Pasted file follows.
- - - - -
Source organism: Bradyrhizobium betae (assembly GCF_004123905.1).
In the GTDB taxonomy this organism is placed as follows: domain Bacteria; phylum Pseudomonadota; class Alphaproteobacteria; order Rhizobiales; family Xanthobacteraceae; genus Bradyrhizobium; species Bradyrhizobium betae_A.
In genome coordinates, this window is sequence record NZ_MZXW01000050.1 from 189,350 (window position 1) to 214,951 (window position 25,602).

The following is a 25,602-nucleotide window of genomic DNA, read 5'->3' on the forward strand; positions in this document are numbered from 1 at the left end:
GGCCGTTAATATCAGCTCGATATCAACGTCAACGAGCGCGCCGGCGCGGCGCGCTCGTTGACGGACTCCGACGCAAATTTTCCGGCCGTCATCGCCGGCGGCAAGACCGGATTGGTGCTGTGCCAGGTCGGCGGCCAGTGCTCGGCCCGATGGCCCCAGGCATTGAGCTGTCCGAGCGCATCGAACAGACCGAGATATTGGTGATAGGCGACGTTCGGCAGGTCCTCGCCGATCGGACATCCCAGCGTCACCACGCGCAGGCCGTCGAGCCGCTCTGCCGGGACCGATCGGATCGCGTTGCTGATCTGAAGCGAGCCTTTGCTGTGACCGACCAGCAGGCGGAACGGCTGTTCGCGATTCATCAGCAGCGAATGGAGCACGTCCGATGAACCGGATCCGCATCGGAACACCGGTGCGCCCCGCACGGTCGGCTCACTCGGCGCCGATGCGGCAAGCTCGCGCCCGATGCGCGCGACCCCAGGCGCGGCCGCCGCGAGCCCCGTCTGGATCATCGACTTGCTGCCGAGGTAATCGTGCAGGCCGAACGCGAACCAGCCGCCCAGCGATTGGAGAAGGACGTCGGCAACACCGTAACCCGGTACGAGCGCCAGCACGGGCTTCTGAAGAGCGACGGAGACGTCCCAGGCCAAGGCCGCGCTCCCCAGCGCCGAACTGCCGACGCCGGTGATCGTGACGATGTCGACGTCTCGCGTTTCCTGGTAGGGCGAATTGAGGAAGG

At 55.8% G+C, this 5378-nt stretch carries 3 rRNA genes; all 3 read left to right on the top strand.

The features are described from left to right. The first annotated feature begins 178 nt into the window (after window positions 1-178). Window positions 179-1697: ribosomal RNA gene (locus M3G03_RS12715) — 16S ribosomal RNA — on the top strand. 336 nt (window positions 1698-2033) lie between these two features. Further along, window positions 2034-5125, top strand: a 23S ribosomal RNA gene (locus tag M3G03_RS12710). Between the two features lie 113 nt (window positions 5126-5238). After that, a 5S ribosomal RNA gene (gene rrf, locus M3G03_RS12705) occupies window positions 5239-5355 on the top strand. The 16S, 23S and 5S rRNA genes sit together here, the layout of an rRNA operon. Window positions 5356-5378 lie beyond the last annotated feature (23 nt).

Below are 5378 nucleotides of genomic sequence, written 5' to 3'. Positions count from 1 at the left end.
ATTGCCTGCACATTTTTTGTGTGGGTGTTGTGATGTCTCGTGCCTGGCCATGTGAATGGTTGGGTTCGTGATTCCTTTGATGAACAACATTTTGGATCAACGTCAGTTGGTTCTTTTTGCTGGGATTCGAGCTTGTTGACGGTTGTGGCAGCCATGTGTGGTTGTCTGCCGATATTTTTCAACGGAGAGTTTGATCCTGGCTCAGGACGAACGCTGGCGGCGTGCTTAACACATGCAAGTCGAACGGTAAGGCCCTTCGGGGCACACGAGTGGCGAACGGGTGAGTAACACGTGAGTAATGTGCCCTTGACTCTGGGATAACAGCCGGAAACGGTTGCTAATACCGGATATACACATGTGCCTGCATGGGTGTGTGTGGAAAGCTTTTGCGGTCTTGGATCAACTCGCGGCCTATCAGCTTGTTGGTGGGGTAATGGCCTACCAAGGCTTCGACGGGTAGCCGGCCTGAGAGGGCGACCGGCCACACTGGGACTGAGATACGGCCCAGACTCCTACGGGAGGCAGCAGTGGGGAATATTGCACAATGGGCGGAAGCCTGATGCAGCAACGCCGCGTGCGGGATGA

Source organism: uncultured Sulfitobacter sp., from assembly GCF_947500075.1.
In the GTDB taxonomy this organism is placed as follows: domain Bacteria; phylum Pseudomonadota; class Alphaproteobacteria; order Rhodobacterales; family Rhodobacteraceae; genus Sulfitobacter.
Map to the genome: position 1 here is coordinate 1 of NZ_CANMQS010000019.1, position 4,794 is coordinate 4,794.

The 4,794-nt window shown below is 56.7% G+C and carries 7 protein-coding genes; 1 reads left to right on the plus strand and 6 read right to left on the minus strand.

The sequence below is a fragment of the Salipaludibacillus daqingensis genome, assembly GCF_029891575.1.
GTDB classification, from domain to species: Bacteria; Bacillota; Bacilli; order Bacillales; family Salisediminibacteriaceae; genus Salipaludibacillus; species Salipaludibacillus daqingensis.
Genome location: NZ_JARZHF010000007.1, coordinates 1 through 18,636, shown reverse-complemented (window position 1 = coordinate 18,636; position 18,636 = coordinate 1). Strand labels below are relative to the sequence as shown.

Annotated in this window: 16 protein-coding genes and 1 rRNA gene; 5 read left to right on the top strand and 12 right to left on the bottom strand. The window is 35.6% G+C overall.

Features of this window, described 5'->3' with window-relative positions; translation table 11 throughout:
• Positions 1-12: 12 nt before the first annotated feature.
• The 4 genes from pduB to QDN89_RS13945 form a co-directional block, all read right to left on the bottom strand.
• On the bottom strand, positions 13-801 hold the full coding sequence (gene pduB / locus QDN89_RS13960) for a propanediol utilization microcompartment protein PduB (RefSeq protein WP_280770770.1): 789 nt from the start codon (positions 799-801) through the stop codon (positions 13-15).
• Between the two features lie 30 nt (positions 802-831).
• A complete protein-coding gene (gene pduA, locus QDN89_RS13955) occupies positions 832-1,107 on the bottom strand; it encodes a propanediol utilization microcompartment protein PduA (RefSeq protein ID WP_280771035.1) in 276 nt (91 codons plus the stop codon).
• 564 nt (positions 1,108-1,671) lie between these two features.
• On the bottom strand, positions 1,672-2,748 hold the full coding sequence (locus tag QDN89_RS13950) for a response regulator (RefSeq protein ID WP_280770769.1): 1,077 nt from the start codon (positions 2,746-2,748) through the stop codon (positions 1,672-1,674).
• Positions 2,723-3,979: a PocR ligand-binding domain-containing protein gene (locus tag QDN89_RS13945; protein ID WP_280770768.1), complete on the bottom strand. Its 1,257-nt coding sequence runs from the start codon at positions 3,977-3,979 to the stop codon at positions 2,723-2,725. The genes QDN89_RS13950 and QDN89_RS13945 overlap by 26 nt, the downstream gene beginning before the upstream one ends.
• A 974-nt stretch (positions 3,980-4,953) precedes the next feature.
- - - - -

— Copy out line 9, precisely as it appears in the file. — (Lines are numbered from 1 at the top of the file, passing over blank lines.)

ATTGCCTGCACATTTTTTGTGTGGGTGTTGTGATGTCTCGTGCCTGGCCATGTGAATGGTTGGGTTCGTGATTCCTTTGATGAACAACATTTTGGATCAACGTCAGTTGGTTCTTTTTGCTGGGATTCGAGCTTGTTGACGGTTGTGGCAGCCATGTGTGGTTGTCTGCCGATATTTTTCAACGGAGAGTTTGATCCTGGCTCAGGACGAACGCTGGCGGCGTGCTTAACACATGCAAGTCGAACGGTAAGGCCCTTCGGGGCACACGAGTGGCGAACGGGTGAGTAACACGTGAGTAATGTGCCCTTGACTCTGGGATAACAGCCGGAAACGGTTGCTAATACCGGATATACACATGTGCCTGCATGGGTGTGTGTGGAAAGCTTTTGCGGTCTTGGATCAACTCGCGGCCTATCAGCTTGTTGGTGGGGTAATGGCCTACCAAGGCTTCGACGGGTAGCCGGCCTGAGAGGGCGACCGGCCACACTGGGACTGAGATACGGCCCAGACTCCTACGGGAGGCAGCAGTGGGGAATATTGCACAATGGGCGGAAGCCTGATGCAGCAACGCCGCGTGCGGGATGA